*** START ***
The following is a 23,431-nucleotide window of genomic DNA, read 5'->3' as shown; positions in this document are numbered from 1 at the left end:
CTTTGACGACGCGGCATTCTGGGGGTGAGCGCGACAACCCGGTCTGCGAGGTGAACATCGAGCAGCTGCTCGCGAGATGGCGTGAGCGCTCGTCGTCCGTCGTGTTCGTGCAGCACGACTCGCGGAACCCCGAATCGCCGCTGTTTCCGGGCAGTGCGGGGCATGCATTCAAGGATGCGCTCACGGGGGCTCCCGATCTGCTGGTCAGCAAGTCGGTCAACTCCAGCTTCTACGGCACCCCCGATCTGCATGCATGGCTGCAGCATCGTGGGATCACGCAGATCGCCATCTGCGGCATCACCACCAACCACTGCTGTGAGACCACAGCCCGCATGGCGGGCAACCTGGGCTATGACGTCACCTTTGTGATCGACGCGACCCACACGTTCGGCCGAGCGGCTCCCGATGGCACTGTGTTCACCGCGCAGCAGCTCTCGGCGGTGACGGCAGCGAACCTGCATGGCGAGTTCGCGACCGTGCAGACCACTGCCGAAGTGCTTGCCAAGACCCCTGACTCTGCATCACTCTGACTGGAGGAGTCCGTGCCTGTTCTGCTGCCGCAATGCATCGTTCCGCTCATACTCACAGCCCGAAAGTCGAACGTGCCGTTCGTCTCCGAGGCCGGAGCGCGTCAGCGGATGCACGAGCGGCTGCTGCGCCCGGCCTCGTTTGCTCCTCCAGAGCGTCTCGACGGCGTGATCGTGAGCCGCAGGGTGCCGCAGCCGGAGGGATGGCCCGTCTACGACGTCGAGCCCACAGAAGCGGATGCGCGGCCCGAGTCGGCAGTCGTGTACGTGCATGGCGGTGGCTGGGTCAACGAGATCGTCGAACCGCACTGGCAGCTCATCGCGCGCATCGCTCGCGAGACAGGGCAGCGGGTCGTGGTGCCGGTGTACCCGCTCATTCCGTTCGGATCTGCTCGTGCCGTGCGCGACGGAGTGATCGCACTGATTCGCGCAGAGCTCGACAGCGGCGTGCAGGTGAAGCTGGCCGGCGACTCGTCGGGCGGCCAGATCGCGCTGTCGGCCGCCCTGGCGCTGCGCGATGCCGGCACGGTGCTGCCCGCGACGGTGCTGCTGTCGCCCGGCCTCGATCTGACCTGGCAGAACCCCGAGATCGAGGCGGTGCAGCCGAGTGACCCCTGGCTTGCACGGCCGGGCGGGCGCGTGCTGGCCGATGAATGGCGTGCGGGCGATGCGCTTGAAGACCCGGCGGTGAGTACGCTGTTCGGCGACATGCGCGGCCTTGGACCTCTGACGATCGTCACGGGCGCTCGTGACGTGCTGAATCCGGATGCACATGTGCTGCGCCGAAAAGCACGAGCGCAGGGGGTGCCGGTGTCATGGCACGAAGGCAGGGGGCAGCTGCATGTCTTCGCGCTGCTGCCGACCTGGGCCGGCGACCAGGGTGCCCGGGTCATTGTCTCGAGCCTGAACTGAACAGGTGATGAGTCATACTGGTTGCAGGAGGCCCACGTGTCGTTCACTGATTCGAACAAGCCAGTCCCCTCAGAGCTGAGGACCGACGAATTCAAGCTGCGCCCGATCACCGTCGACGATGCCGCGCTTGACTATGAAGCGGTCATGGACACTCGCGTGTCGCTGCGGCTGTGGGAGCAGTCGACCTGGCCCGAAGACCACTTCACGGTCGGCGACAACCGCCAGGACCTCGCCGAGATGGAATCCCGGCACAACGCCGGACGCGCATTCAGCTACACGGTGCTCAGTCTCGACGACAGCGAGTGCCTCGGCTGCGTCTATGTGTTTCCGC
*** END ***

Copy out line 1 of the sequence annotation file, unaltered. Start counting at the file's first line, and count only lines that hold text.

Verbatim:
The following is a 23,431-nucleotide window of genomic DNA, read 5'->3' as shown; positions in this document are numbered from 1 at the left end: